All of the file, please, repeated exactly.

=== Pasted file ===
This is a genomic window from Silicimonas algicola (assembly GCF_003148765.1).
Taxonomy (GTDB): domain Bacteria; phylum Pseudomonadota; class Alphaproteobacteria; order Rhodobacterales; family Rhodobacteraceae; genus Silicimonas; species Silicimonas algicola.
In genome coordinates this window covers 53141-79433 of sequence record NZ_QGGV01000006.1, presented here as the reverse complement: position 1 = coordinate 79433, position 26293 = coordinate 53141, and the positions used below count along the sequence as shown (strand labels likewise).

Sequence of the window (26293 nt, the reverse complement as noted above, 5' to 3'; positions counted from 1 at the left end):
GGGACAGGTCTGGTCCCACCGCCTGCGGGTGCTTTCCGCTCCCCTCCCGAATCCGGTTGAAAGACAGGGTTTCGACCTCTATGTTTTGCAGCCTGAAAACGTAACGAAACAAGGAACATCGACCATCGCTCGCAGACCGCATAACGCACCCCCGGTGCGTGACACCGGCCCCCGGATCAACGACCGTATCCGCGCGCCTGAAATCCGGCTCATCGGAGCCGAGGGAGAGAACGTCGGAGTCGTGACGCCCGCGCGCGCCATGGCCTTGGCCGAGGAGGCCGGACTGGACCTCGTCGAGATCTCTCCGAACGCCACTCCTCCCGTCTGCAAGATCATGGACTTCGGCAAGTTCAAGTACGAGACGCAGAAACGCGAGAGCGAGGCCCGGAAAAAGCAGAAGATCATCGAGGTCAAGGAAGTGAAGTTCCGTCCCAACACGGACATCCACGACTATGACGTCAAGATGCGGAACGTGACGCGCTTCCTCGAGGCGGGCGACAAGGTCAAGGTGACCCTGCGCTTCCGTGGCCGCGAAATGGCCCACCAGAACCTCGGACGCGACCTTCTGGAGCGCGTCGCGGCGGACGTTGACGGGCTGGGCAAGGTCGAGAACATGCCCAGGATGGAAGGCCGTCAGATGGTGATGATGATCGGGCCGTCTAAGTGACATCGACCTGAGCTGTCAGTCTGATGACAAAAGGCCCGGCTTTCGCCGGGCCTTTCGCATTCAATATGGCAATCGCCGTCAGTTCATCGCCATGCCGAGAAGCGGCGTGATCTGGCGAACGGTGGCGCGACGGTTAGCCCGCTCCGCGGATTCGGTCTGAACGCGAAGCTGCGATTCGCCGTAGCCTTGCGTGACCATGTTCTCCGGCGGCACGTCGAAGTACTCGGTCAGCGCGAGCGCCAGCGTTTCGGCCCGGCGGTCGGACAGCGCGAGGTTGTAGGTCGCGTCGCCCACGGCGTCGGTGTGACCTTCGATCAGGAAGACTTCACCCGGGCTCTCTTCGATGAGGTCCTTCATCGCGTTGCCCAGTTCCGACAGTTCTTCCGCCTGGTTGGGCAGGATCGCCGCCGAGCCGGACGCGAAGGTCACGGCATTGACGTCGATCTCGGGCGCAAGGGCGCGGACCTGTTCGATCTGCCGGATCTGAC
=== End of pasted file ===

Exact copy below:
This is a genomic window from Silicimonas algicola (assembly GCF_003148765.1).
Taxonomy (GTDB): domain Bacteria; phylum Pseudomonadota; class Alphaproteobacteria; order Rhodobacterales; family Rhodobacteraceae; genus Silicimonas; species Silicimonas algicola.
In genome coordinates this window covers 53141-79433 of sequence record NZ_QGGV01000006.1, presented here as the reverse complement: position 1 = coordinate 79433, position 26293 = coordinate 53141, and the positions used below count along the sequence as shown (strand labels likewise).

Sequence of the window (26293 nt, the reverse complement as noted above, 5' to 3'; positions counted from 1 at the left end):
GGGACAGGTCTGGTCCCACCGCCTGCGGGTGCTTTCCGCTCCCCTCCCGAATCCGGTTGAAAGACAGGGTTTCGACCTCTATGTTTTGCAGCCTGAAAACGTAACGAAACAAGGAACATCGACCATCGCTCGCAGACCGCATAACGCACCCCCGGTGCGTGACACCGGCCCCCGGATCAACGACCGTATCCGCGCGCCTGAAATCCGGCTCATCGGAGCCGAGGGAGAGAACGTCGGAGTCGTGACGCCCGCGCGCGCCATGGCCTTGGCCGAGGAGGCCGGACTGGACCTCGTCGAGATCTCTCCGAACGCCACTCCTCCCGTCTGCAAGATCATGGACTTCGGCAAGTTCAAGTACGAGACGCAGAAACGCGAGAGCGAGGCCCGGAAAAAGCAGAAGATCATCGAGGTCAAGGAAGTGAAGTTCCGTCCCAACACGGACATCCACGACTATGACGTCAAGATGCGGAACGTGACGCGCTTCCTCGAGGCGGGCGACAAGGTCAAGGTGACCCTGCGCTTCCGTGGCCGCGAAATGGCCCACCAGAACCTCGGACGCGACCTTCTGGAGCGCGTCGCGGCGGACGTTGACGGGCTGGGCAAGGTCGAGAACATGCCCAGGATGGAAGGCCGTCAGATGGTGATGATGATCGGGCCGTCTAAGTGACATCGACCTGAGCTGTCAGTCTGATGACAAAAGGCCCGGCTTTCGCCGGGCCTTTCGCATTCAATATGGCAATCGCCGTCAGTTCATCGCCATGCCGAGAAGCGGCGTGATCTGGCGAACGGTGGCGCGACGGTTAGCCCGCTCCGCGGATTCGGTCTGAACGCGAAGCTGCGATTCGCCGTAGCCTTGCGTGACCATGTTCTCCGGCGGCACGTCGAAGTACTCGGTCAGCGCGAGCGCCAGCGTTTCGGCCCGGCGGTCGGACAGCGCGAGGTTGTAGGTCGCGTCGCCCACGGCGTCGGTGTGACCTTCGATCAGGAAGACTTCACCCGGGCTCTCTTCGATGAGGTCCTTCATCGCGTTGCCCAGTTCCGACAGTTCTTCCGCCTGGTTGGGCAGGATCGCCGCCGAGCCGGACGCGAAGGTCACGGCATTGACGTCGATCTCGGGCGCAAGGGCGCGGACCTGTTCGATCTGCCGGATCTGAC